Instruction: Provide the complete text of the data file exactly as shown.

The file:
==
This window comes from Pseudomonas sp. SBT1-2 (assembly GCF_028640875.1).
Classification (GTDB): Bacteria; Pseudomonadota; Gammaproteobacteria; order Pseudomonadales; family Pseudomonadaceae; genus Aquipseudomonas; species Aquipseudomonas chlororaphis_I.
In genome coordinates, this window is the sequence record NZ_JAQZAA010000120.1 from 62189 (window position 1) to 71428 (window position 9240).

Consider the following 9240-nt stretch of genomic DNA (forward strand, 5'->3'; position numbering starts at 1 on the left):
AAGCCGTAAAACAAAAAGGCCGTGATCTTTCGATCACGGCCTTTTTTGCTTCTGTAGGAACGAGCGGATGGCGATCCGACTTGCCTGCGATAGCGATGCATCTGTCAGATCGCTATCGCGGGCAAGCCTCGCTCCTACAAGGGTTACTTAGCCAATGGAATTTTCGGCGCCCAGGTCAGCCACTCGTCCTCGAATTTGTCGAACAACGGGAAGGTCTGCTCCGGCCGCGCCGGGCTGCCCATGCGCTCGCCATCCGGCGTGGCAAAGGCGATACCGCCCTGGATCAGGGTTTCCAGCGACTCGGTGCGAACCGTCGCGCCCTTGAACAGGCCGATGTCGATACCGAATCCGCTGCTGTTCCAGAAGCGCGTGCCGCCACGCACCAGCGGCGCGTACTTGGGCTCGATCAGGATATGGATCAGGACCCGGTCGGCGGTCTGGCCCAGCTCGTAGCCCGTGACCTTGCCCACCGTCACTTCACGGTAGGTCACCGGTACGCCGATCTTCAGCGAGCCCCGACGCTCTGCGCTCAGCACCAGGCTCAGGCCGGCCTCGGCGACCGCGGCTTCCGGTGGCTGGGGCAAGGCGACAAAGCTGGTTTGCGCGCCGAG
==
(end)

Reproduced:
This window comes from Pseudomonas sp. SBT1-2 (assembly GCF_028640875.1).
Classification (GTDB): Bacteria; Pseudomonadota; Gammaproteobacteria; order Pseudomonadales; family Pseudomonadaceae; genus Aquipseudomonas; species Aquipseudomonas chlororaphis_I.
In genome coordinates, this window is the sequence record NZ_JAQZAA010000120.1 from 62189 (window position 1) to 71428 (window position 9240).

Consider the following 9240-nt stretch of genomic DNA (forward strand, 5'->3'; position numbering starts at 1 on the left):
AAGCCGTAAAACAAAAAGGCCGTGATCTTTCGATCACGGCCTTTTTTGCTTCTGTAGGAACGAGCGGATGGCGATCCGACTTGCCTGCGATAGCGATGCATCTGTCAGATCGCTATCGCGGGCAAGCCTCGCTCCTACAAGGGTTACTTAGCCAATGGAATTTTCGGCGCCCAGGTCAGCCACTCGTCCTCGAATTTGTCGAACAACGGGAAGGTCTGCTCCGGCCGCGCCGGGCTGCCCATGCGCTCGCCATCCGGCGTGGCAAAGGCGATACCGCCCTGGATCAGGGTTTCCAGCGACTCGGTGCGAACCGTCGCGCCCTTGAACAGGCCGATGTCGATACCGAATCCGCTGCTGTTCCAGAAGCGCGTGCCGCCACGCACCAGCGGCGCGTACTTGGGCTCGATCAGGATATGGATCAGGACCCGGTCGGCGGTCTGGCCCAGCTCGTAGCCCGTGACCTTGCCCACCGTCACTTCACGGTAGGTCACCGGTACGCCGATCTTCAGCGAGCCCCGACGCTCTGCGCTCAGCACCAGGCTCAGGCCGGCCTCGGCGACCGCGGCTTCCGGTGGCTGGGGCAAGGCGACAAAGCTGGTTTGCGCGCCGAG